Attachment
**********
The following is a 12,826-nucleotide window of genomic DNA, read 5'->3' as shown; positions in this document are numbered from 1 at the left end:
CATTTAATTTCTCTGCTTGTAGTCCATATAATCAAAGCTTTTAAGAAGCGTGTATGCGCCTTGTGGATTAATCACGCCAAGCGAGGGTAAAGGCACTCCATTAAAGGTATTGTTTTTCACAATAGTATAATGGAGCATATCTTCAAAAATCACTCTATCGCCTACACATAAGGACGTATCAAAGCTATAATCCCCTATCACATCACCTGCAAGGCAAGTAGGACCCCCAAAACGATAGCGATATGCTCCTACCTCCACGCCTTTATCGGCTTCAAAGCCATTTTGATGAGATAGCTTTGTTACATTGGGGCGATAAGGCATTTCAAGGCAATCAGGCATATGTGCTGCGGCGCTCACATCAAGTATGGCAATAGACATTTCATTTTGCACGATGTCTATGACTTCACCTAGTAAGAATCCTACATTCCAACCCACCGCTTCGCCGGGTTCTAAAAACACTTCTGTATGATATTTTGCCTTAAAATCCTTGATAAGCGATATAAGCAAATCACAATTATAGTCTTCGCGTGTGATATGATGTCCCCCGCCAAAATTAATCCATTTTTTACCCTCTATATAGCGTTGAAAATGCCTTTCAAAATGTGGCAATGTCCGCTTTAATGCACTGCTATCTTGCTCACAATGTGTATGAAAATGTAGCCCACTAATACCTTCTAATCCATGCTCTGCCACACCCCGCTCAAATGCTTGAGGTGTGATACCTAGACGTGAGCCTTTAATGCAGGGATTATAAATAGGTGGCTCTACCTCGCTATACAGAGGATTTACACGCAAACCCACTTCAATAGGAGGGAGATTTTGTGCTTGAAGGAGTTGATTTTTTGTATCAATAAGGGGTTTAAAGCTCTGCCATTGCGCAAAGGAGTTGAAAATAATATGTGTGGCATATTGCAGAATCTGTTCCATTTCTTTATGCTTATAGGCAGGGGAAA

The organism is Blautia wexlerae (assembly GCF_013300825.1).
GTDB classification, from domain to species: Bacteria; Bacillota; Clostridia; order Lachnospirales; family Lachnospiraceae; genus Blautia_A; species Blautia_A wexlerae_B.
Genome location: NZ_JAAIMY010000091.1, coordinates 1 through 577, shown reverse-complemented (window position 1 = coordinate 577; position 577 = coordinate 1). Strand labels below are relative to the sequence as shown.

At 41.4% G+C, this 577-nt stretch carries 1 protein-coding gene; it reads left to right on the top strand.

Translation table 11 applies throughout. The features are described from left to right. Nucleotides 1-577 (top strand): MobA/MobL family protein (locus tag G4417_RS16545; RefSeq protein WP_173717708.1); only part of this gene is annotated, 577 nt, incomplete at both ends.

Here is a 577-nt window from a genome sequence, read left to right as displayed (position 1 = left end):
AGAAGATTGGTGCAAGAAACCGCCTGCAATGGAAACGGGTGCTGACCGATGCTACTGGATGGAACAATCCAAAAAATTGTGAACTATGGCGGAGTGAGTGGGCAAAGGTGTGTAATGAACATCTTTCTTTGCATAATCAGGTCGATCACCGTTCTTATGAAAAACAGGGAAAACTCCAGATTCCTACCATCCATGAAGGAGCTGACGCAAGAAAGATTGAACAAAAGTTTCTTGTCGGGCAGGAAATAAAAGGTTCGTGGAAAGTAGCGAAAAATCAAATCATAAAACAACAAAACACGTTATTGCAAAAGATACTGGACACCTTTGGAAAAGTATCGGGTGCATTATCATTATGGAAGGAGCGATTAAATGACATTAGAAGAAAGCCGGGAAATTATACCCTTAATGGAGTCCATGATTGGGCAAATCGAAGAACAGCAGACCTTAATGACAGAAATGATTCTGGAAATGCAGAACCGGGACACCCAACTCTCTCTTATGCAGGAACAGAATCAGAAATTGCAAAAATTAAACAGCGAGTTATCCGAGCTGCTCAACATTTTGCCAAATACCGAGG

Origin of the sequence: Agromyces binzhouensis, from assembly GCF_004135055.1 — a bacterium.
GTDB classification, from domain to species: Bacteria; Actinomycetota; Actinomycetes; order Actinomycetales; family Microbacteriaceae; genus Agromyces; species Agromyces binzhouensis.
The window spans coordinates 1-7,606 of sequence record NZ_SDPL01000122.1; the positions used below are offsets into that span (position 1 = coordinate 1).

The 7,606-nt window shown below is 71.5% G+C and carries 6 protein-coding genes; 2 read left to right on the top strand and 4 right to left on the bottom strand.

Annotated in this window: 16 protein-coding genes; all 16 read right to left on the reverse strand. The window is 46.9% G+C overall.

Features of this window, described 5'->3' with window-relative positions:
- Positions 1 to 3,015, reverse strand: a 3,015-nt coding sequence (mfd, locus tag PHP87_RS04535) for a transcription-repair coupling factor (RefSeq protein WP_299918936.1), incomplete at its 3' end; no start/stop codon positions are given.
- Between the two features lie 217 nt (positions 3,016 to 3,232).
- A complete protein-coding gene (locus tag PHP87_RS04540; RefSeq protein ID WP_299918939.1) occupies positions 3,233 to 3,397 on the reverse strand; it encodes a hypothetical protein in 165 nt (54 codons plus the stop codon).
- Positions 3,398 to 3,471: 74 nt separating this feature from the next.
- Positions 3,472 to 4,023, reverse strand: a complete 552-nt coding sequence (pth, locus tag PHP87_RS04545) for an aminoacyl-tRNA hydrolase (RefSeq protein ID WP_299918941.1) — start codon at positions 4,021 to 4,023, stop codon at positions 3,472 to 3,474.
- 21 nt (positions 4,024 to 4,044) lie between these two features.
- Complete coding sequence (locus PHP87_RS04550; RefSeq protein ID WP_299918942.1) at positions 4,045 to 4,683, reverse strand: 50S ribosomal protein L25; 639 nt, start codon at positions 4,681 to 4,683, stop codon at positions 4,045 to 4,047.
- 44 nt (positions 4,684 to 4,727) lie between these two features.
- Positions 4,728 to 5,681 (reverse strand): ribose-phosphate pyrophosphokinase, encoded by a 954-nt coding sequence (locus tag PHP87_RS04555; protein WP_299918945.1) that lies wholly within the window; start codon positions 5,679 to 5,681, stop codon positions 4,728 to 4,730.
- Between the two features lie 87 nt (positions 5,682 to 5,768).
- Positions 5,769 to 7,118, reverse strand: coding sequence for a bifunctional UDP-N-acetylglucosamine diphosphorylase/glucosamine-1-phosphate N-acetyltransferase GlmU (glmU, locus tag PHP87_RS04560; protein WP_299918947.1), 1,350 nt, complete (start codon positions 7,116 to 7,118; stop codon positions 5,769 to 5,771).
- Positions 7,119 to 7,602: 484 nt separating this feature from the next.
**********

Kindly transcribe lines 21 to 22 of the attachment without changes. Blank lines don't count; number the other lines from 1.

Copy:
- 21 nt (positions 4,024 to 4,044) lie between these two features.
- Complete coding sequence (locus PHP87_RS04550; RefSeq protein ID WP_299918942.1) at positions 4,045 to 4,683, reverse strand: 50S ribosomal protein L25; 639 nt, start codon at positions 4,681 to 4,683, stop codon at positions 4,045 to 4,047.